Experiences in Archival Secondments

Archival Surfaces: Report on Archival Secondment at AzW

Az W depot, Möllersdorf, Halle 9 © Architekturzentrum Wien, Sammlung, Photo: Mara Trübenbach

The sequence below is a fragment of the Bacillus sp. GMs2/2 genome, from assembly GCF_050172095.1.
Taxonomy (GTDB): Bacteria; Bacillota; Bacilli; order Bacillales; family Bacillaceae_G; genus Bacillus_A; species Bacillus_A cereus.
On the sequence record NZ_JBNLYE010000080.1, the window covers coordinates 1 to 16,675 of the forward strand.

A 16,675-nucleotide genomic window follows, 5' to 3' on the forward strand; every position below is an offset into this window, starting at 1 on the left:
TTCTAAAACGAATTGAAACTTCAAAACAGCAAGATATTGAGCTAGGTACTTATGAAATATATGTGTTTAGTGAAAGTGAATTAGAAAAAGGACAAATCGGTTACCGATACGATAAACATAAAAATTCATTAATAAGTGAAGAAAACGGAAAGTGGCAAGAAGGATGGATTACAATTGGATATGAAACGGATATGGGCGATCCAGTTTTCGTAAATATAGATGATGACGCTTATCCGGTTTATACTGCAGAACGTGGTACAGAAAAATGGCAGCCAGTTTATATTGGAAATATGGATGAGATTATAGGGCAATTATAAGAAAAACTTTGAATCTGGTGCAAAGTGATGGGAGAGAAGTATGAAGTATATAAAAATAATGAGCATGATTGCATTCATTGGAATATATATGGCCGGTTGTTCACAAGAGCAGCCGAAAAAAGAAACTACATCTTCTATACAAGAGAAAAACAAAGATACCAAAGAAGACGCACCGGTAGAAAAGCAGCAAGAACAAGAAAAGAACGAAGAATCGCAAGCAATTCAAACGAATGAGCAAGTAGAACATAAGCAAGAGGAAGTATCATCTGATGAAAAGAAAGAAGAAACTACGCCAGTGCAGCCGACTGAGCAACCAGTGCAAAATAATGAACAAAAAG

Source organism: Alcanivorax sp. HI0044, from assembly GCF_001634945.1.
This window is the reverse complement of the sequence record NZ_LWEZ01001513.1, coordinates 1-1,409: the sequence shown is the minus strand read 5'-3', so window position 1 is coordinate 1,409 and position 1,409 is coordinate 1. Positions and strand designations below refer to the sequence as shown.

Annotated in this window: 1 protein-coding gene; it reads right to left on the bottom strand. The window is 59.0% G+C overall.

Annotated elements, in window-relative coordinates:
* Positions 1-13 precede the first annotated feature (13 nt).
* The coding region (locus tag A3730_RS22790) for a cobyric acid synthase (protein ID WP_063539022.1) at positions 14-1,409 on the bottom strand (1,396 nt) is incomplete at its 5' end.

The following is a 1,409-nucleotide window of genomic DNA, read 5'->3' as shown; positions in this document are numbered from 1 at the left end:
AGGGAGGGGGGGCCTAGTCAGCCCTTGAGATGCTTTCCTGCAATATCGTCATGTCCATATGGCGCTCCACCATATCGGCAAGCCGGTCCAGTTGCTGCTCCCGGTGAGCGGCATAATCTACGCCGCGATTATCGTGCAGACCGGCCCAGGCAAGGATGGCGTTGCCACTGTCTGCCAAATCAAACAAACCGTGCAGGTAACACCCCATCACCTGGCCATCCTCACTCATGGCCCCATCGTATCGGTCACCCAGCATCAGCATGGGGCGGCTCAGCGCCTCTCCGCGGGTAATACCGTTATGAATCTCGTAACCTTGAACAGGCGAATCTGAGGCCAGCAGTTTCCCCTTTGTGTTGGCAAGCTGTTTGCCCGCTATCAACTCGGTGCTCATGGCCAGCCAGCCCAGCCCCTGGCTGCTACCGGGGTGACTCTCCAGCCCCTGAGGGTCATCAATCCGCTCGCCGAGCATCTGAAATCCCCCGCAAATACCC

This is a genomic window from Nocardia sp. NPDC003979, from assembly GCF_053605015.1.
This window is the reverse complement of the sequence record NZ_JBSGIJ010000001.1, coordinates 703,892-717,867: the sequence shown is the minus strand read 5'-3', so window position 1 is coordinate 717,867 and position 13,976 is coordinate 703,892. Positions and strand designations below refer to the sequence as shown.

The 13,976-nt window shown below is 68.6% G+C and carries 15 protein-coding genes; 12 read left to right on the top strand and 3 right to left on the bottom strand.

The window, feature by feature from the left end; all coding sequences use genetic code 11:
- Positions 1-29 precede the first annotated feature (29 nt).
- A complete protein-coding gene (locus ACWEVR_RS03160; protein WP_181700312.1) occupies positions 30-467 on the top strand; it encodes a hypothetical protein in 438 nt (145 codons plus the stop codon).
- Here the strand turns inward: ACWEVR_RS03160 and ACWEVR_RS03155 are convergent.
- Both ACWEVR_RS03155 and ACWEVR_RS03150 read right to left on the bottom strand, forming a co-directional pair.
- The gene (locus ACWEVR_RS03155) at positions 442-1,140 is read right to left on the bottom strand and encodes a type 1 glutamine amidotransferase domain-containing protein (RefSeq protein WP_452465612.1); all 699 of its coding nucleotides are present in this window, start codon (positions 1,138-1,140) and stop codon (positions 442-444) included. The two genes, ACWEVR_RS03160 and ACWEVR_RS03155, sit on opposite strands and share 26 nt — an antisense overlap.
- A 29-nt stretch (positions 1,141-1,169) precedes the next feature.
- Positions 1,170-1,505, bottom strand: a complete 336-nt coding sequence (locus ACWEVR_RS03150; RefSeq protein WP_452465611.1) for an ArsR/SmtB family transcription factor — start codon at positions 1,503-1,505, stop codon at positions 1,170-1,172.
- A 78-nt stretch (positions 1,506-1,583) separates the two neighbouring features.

How can you touch the digital? Does it smell? Can architectural research trace the action and thinking process of both architects and archivists to uncover memories and thus knowledge about linked events? Assuming that material serves as a situation rather than an object – how might these situations be embodied? Or rather, can the archive actually embody knowledge? Over the past few weeks, I’ve been delving into the world of archives, or rather archiving. The interesting thing to me about the practice of archiving is that the author of the collected material starts with his/her particular practice of collecting and the archivist will then continue – very often without ever having been in contact with the author. There is trust in these archival materials that I have tried to reflect on the process of encountering the physical material and transferring it to the digital world, the database of the Architekturzentrum Wien (AzW). In a world that relies on the digital, trust in knowledge continues to be held in a material object, an electronic device. When the pandemic hit us, we were all surprised at how quickly we adapted to new forms of habits in our lives. We can do more than we thought we could. How can the bodies of people engaged with the archival material still be visible in the future? Perhaps by making the knowledge transparent and thus accessible? The archivist carries knowledge that will never make it into the database. On the one hand it’s tacit, on the other hand it has a clear relation to the process of archiving. During my time at the Az W, one of the things I had to do was to unpack old plans by Austrian architect Hans Hollein and inventory them. After a few plans, I got a sense for the style of the drawings and the methods used. I also sorted the paper by either size or property so that I could more easily put the plans back in the right box. Not only is this process functional, but to some extent I tapped back into the architects’ embodiment. Investing in a detailed drawing or an elaborate collage gave insight into the amount of information the file contains. Much like the time invested in a digital file, it is difficult to comprehend until the viewer has never created, thus experienced, such a file him-/herself. He or she could only guess at it, but never feel it. There are equivalences in the digital and embodied blind spots to be uncovered. It is literally about flattening of the dimension and who’s eye is looking at the plans. The material aspect is much more democratic. One would need a certain level of training to be able to read the plans fluently. The weakness and strength are one and the same intersection. Unlike the digital archive, the physical archive is not sorted by project, but by type of support (drawing, model, photograph, etc). Not only the different treatment of the physical material, but also my motion sequences depended on the type. I unrolled plans and some of them were very fragile, not in relation to the material chosen, but to the technique used to make the drawing or collage. This sensitivity immediately reveals a certain attachment to the material. The memories and labour that went into it became clear to me through this sensory experience of touch that I remember how carefully I carried finished drawings into my study for final reviews, or when we printed competition plans and packed them extremely carefully into a box that would carry our vision to the committee. Since those memories had resurfaced, I also had a much easier time remembering where the archival material was kept and what it contained. According to Ahmed, “emotions are not “in” either the individual or the social, but produce the very surfaces and boundaries”.[1] The focus is on how emotions can be generated with and through art and architecture. I wonder if someone else who never had the experience of practicing architecture would feel the same way. In any case, the material helps build a relationship. These sense memories are also connected to the material properties. As I unrolled, flipped through, and rolled up the plans, I found that my attention was much more focused on the drawing when one of the papers stood out. This made me aware of noticing the material but not the drawing itself at first glance, which seems contradictory. How could such emotions and memories in the archive be captured? And how can they be revealed when a scholar is researching a particular case? How can we remember and trigger emotions visually if we can’t touch them? These are questions that I take away from the archival secondment to address in my dissertation, which argues that material helps to literally bring emotions to the surface of the human body, which could provide new insights into the way we think surfaces and thus archives in the past, present, and future. Report written by Mara Trübenbach